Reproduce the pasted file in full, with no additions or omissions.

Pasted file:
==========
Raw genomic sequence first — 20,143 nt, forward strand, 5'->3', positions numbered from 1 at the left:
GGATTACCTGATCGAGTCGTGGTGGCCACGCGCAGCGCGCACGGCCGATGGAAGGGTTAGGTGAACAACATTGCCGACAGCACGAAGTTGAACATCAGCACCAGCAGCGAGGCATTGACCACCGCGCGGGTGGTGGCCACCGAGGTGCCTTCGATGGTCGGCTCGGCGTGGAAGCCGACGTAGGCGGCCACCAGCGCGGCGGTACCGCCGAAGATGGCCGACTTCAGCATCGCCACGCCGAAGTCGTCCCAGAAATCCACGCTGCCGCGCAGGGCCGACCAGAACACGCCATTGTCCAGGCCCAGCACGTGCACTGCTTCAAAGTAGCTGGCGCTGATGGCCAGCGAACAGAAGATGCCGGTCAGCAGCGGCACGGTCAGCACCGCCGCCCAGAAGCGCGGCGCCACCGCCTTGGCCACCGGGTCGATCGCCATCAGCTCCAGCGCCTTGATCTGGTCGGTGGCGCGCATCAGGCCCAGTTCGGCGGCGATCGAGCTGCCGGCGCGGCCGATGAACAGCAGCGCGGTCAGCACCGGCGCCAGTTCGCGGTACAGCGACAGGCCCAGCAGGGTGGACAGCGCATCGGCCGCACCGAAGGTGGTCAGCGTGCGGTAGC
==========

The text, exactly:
Raw genomic sequence first — 20,143 nt, forward strand, 5'->3', positions numbered from 1 at the left:
GGATTACCTGATCGAGTCGTGGTGGCCACGCGCAGCGCGCACGGCCGATGGAAGGGTTAGGTGAACAACATTGCCGACAGCACGAAGTTGAACATCAGCACCAGCAGCGAGGCATTGACCACCGCGCGGGTGGTGGCCACCGAGGTGCCTTCGATGGTCGGCTCGGCGTGGAAGCCGACGTAGGCGGCCACCAGCGCGGCGGTACCGCCGAAGATGGCCGACTTCAGCATCGCCACGCCGAAGTCGTCCCAGAAATCCACGCTGCCGCGCAGGGCCGACCAGAACACGCCATTGTCCAGGCCCAGCACGTGCACTGCTTCAAAGTAGCTGGCGCTGATGGCCAGCGAACAGAAGATGCCGGTCAGCAGCGGCACGGTCAGCACCGCCGCCCAGAAGCGCGGCGCCACCGCCTTGGCCACCGGGTCGATCGCCATCAGCTCCAGCGCCTTGATCTGGTCGGTGGCGCGCATCAGGCCCAGTTCGGCGGCGATCGAGCTGCCGGCGCGGCCGATGAACAGCAGCGCGGTCAGCACCGGCGCCAGTTCGCGGTACAGCGACAGGCCCAGCAGGGTGGACAGCGCATCGGCCGCACCGAAGGTGGTCAGCGTGCGGTAGC